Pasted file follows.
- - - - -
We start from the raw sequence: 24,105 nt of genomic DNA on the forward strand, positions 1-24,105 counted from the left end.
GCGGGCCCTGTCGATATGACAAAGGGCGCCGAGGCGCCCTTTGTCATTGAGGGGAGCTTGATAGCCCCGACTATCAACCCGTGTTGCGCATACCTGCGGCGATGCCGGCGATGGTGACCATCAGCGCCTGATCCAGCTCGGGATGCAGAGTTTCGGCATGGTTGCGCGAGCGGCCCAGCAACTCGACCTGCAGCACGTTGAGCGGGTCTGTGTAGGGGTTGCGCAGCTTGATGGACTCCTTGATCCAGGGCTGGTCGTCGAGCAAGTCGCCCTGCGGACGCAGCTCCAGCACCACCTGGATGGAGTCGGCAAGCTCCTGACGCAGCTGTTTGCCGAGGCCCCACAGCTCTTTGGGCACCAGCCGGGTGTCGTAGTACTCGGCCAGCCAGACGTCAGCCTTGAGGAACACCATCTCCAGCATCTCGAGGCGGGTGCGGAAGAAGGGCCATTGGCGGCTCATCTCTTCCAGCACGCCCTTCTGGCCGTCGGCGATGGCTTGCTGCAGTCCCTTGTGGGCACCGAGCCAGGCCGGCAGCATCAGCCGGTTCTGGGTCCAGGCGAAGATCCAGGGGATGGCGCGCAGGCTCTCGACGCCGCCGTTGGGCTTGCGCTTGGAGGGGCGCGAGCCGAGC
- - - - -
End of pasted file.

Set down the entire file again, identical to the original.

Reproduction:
We start from the raw sequence: 24,105 nt of genomic DNA on the forward strand, positions 1-24,105 counted from the left end.
GCGGGCCCTGTCGATATGACAAAGGGCGCCGAGGCGCCCTTTGTCATTGAGGGGAGCTTGATAGCCCCGACTATCAACCCGTGTTGCGCATACCTGCGGCGATGCCGGCGATGGTGACCATCAGCGCCTGATCCAGCTCGGGATGCAGAGTTTCGGCATGGTTGCGCGAGCGGCCCAGCAACTCGACCTGCAGCACGTTGAGCGGGTCTGTGTAGGGGTTGCGCAGCTTGATGGACTCCTTGATCCAGGGCTGGTCGTCGAGCAAGTCGCCCTGCGGACGCAGCTCCAGCACCACCTGGATGGAGTCGGCAAGCTCCTGACGCAGCTGTTTGCCGAGGCCCCACAGCTCTTTGGGCACCAGCCGGGTGTCGTAGTACTCGGCCAGCCAGACGTCAGCCTTGAGGAACACCATCTCCAGCATCTCGAGGCGGGTGCGGAAGAAGGGCCATTGGCGGCTCATCTCTTCCAGCACGCCCTTCTGGCCGTCGGCGATGGCTTGCTGCAGTCCCTTGTGGGCACCGAGCCAGGCCGGCAGCATCAGCCGGTTCTGGGTCCAGGCGAAGATCCAGGGGATGGCGCGCAGGCTCTCGACGCCGCCGTTGGGCTTGCGCTTGGAGGGGCGCGAGCCGAGC